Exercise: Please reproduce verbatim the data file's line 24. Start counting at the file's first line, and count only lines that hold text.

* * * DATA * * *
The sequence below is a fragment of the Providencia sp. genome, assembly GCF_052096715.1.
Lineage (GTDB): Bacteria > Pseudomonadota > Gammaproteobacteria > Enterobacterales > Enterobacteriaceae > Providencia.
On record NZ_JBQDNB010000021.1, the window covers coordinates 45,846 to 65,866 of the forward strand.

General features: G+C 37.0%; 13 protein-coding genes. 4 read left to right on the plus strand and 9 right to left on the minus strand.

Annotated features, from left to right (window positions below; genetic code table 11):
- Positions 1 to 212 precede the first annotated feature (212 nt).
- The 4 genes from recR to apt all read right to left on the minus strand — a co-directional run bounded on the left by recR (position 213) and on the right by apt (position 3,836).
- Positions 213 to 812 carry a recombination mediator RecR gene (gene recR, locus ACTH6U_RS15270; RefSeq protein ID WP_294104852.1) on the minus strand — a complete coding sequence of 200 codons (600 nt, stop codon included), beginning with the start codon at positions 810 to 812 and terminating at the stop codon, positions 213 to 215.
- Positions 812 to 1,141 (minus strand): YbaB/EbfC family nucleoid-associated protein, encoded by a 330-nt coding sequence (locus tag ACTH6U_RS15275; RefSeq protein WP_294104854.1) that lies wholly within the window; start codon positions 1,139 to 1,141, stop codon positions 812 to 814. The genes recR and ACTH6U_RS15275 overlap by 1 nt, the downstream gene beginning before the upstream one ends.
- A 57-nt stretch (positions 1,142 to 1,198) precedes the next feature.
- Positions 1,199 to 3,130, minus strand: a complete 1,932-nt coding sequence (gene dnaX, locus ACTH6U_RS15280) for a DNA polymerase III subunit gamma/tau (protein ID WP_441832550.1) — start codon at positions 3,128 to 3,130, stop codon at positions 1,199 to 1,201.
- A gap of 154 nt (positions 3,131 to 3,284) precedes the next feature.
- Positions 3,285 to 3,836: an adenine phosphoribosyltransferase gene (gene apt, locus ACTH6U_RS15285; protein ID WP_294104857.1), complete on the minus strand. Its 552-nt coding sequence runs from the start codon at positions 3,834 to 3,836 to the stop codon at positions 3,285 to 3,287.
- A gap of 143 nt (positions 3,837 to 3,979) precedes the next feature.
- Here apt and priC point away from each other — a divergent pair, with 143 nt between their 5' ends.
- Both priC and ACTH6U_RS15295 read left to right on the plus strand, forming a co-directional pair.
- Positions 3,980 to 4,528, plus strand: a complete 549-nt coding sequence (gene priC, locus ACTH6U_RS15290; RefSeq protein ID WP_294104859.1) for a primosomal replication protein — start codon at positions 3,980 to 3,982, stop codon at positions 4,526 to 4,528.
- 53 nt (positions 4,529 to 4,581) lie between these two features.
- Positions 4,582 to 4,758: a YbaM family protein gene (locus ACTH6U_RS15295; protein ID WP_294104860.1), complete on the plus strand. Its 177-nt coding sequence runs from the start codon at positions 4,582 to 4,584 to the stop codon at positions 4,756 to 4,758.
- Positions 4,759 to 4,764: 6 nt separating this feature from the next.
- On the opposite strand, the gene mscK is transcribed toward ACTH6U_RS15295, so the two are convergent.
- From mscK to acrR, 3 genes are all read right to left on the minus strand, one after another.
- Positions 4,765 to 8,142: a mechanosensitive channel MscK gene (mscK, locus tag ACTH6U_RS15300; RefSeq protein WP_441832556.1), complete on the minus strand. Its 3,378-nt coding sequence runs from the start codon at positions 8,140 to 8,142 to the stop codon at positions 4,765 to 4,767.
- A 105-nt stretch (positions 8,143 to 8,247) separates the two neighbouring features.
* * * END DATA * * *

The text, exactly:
- A 105-nt stretch (positions 8,143 to 8,247) separates the two neighbouring features.